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A holiday season we all can share!
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Erin



Joined: 18 Oct 2004
Posts: 1654
Location: Within view of Elliot Bay, The Olympics and every ship in the Sound

PostPosted: Sun Dec 12, 2004 12:30 am    Post subject: Reply with quote

David, it is so easy! It almost felt too easy when I made it like I was missing something.
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"It's watery....and yet there's a smack of ham."

"It's hot ham water."
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anna



Joined: 30 Nov 2004
Posts: 45
Location: north carolina, usa

PostPosted: Sun Dec 12, 2004 1:45 am    Post subject: Reply with quote

hey! someone asked for some recipes, so i thought i'd share the rugalach (stuffed cookies) recipe my mom and i use. it's really wonderful-- i just made a batch for my friends!

Rugalach (makes about 3 dozen)

For the the dough:
1 C butter
1 brick cream cheese
2 C flour
dash vanilla

combine butter and cheese and whip until smooth. add vanilla, then slowly add flour until a paste-like dough forms. mold in four balls and refridgerate for at least an hour. while it chills, make the fillings.

today i made three fillings: chocolate walnut, apricot ginger and walnut maple cinnamon.

for chocolate walnut:
1/4 C butter
1/2 C walnuts chopped
5 t unsweetened cocoa powder
1/2 C sugar

melt butter in small saucepan, add all other ingredients, stirr well. That's it!

for apricot ginger:
3/4 cup dried apricot, chopped fine
1 and 1/2 C water
1/4 cup crystalized ginger, finely cubed
sugar to taste

put apricot and water in small saucepan. bring to boil and then simmer until very tender and mushy, about 45 min to an hour. sweeten to taste, then stir in ginger. let sit at leaste 15 min.

for walnut cinnamon maple:
3/4 C coarsely chopped walnuts
2 T maple syrup
1 T cinnamon
1 T honey

in a small saucepan, dry-toast walnuts until fragrant. add maple syrup and cinnamon. stir well, then add honey. cook for about 30 sec.

once the dough is cool, flatten the dough to discs, then roll each disc out to about 1/2 inch thickness. thicker won't hurt, so don't stress too much about it. i do this between sheets of waxed paper, otherwise it will stick to your hands and the rolling pin and drive you NUTS.

put disc in fridge for ten min. remove one disc from the fridge (work with one disc at a time, and leave the others in the fridge or they will get to soft). cut into eight wedges. put about a teaspoon full of filling on each wedge (more if you can fit it) then roll the wedge in to a crescent. bake cookies in a 375 degree over (preheat of course) for about 20 min, until golden but not golden brown. let cool about 30 min before eating.

i hope you like these, they are so yummy, and would adapt well with all kinds of other fillings. let me know what you think!

anna
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Rainey



Joined: 29 Sep 2004
Posts: 2498
Location: Los Angeles, California, USA

PostPosted: Sun Dec 12, 2004 7:28 pm    Post subject: Reply with quote

brighidsdaughter-

They sound *wonderful*! I know where I wish I could be for Christmas! Wink

I love your idea of colored string! I, typically, am trying to "write" a hint on a tiny part of the corn husk tie with a Sharpie so we've got a clue when they're steamed. It's *hard* to write on and not necessarily so comprehensible 20 minutes later. Where do you get colored string or do you use food colors to color it yourself?

In case you ever wanted to experiment with corn husk ties, the place where I get my tamales does theirs in a double wrap that's interesting. The inner wrap gets folded in along one edge and then rolled shut. Then it's laid on a second wrapper that gets folded in on the opposide end and rolled. Picture wrapping a baby in a blanket and then flipping him around and doing the same thing. Finally, a single thin strip of husk is wrapped and tied along the broad middle of the finished tamale. Not so much fussing with tight seals that threaten to fall off and let the soft tamales fall apart.

The reason I like this particular style of doing it is, when I'm serving them for company, I can slip off the outer wrap and just open the inner wrap to drizzle on a mole. This makes a nice presentation of the revealed tamale inside its rustic "container".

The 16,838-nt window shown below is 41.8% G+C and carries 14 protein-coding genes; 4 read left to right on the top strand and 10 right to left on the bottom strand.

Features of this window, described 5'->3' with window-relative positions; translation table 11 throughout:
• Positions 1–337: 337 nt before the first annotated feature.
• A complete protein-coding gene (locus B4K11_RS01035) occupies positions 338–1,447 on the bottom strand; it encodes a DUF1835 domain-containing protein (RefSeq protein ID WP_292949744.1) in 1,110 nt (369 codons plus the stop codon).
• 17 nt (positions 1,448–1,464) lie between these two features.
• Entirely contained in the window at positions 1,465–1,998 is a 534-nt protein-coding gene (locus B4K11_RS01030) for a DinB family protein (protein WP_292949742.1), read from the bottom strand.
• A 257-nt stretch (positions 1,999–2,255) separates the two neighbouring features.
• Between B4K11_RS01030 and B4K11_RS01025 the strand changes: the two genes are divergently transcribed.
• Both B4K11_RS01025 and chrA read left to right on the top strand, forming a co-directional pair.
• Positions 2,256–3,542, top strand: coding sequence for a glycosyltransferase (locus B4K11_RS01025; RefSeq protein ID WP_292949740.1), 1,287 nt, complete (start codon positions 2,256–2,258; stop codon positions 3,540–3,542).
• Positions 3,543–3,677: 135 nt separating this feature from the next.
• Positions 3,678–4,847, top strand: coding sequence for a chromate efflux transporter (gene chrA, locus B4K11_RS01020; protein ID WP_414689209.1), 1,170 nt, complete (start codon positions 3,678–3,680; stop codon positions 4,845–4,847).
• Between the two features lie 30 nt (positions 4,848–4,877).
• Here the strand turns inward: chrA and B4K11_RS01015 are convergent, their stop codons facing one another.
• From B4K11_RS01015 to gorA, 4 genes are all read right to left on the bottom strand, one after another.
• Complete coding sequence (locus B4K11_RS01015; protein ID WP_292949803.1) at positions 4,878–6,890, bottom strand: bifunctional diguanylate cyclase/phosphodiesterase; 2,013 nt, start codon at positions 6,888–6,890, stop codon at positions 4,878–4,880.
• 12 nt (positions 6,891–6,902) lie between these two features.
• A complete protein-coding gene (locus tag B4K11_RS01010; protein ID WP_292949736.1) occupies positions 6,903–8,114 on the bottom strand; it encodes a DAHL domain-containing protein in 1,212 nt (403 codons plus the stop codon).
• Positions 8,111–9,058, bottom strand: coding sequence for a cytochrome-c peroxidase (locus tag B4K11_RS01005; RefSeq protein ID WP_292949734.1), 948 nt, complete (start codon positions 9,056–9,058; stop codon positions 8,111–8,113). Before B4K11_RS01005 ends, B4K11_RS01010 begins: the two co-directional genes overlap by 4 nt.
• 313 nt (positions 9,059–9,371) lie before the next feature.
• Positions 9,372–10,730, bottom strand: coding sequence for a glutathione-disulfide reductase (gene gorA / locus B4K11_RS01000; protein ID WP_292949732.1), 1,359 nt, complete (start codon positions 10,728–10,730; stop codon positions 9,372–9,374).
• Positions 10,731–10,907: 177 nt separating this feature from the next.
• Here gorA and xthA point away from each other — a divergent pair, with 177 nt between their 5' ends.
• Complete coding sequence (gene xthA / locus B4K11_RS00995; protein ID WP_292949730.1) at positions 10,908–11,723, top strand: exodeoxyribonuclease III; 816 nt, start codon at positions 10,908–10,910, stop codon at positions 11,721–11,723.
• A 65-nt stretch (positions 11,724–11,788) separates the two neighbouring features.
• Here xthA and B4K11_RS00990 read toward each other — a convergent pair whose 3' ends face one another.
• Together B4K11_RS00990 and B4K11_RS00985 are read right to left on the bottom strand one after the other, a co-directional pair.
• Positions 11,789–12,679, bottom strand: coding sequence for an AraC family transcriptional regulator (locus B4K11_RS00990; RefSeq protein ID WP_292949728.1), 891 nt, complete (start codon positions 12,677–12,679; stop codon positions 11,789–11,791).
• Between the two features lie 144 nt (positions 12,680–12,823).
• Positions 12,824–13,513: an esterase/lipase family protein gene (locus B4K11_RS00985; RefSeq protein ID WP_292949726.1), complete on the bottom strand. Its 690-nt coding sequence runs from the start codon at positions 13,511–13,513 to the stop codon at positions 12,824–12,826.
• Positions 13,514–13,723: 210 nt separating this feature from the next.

Speaking of moles, do you have some favorites for your homemade tamales?
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Erin



Joined: 18 Oct 2004
Posts: 1654
Location: Within view of Elliot Bay, The Olympics and every ship in the Sound

PostPosted: Mon Dec 13, 2004 3:20 pm    Post subject: Reply with quote

Anna, I am going to make those today!
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"It's watery....and yet there's a smack of ham."

"It's hot ham water."
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anna



Joined: 30 Nov 2004
Posts: 45
Location: north carolina, usa

PostPosted: Mon Dec 13, 2004 3:42 pm    Post subject: Reply with quote

Erin wrote:
Anna, I am going to make those today!


yay! just a note-- i noticed i said 1/2 inch thickness for the dough. i don't know what i was thinking. i'd prob go thinner-- about 1/4 inch instead.

have fun!
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anna



Joined: 30 Nov 2004
Posts: 45
Location: north carolina, usa

PostPosted: Tue Dec 14, 2004 1:42 am    Post subject: Reply with quote

erin, how'd the rugalach come out?
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brighidsdaughter



Joined: 02 Oct 2004
Posts: 233
Location: Canton, TX USA

PostPosted: Wed Dec 15, 2004 6:03 am    Post subject: tamales Reply with quote

Totally shameless plug -- my *very own* tamale recipe is here:

http://sheepthrillsmansion.com/rooms/scullery/ann_riley/mains/Tamale/20010102/

I use brightly colored embroidery thread to tie the tamales shut. It's inexpensive, comes in lots of bright festive colors, and a little goes a long way since you can split it out and use 3 of the 6 strands. I'm a fiber artist, and once I used handspun cotton dyed with cochineal for a *very* special dinner where 3 if the guests were also fiber artists. I don't worry about dyes in the commercial threads since they don't come in direct contact with the tamales.

Moles/sauces:
I've made a traditional red mole *once*. And that's enough. But it was quite good. Recipe from one of Diana Kennedy's books. Most all the supermarkets around here stock a variety of mole and pipian pastes that you thin to the desired consistency with broth. I adjust the seasoning to my taste after reconstituting the paste. My favorite is the pipian, with the main ingredient being pumpkin seeds. It's a lovely green color, more delicate in flavor than the traditional mole, but it curdles if you let it boil.

The mole paste I see most often is the one with a variety of red chiles, sesame seed, bread crumbs, and chocolate. I think it's Dona Maria brand.